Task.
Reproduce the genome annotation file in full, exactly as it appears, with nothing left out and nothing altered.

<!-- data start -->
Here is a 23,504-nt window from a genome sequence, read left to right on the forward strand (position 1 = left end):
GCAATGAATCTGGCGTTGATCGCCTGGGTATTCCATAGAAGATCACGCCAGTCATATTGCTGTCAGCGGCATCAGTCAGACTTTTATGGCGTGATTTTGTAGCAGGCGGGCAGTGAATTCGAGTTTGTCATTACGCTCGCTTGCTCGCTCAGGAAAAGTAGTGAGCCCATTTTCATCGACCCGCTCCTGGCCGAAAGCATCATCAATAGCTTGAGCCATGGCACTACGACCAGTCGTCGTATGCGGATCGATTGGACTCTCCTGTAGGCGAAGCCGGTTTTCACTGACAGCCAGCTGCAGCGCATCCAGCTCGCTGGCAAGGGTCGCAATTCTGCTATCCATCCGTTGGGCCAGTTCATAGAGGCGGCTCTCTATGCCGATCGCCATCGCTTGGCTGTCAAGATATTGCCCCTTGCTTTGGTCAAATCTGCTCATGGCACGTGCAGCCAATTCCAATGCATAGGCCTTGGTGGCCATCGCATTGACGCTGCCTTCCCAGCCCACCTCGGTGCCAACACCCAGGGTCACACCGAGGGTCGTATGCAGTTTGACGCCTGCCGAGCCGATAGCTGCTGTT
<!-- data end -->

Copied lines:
Here is a 23,504-nt window from a genome sequence, read left to right on the forward strand (position 1 = left end):
GCAATGAATCTGGCGTTGATCGCCTGGGTATTCCATAGAAGATCACGCCAGTCATATTGCTGTCAGCGGCATCAGTCAGACTTTTATGGCGTGATTTTGTAGCAGGCGGGCAGTGAATTCGAGTTTGTCATTACGCTCGCTTGCTCGCTCAGGAAAAGTAGTGAGCCCATTTTCATCGACCCGCTCCTGGCCGAAAGCATCATCAATAGCTTGAGCCATGGCACTACGACCAGTCGTCGTATGCGGATCGATTGGACTCTCCTGTAGGCGAAGCCGGTTTTCACTGACAGCCAGCTGCAGCGCATCCAGCTCGCTGGCAAGGGTCGCAATTCTGCTATCCATCCGTTGGGCCAGTTCATAGAGGCGGCTCTCTATGCCGATCGCCATCGCTTGGCTGTCAAGATATTGCCCCTTGCTTTGGTCAAATCTGCTCATGGCACGTGCAGCCAATTCCAATGCATAGGCCTTGGTGGCCATCGCATTGACGCTGCCTTCCCAGCCCACCTCGGTGCCAACACCCAGGGTCACACCGAGGGTCGTATGCAGTTTGACGCCTGCCGAGCCGATAGCTGCTGTT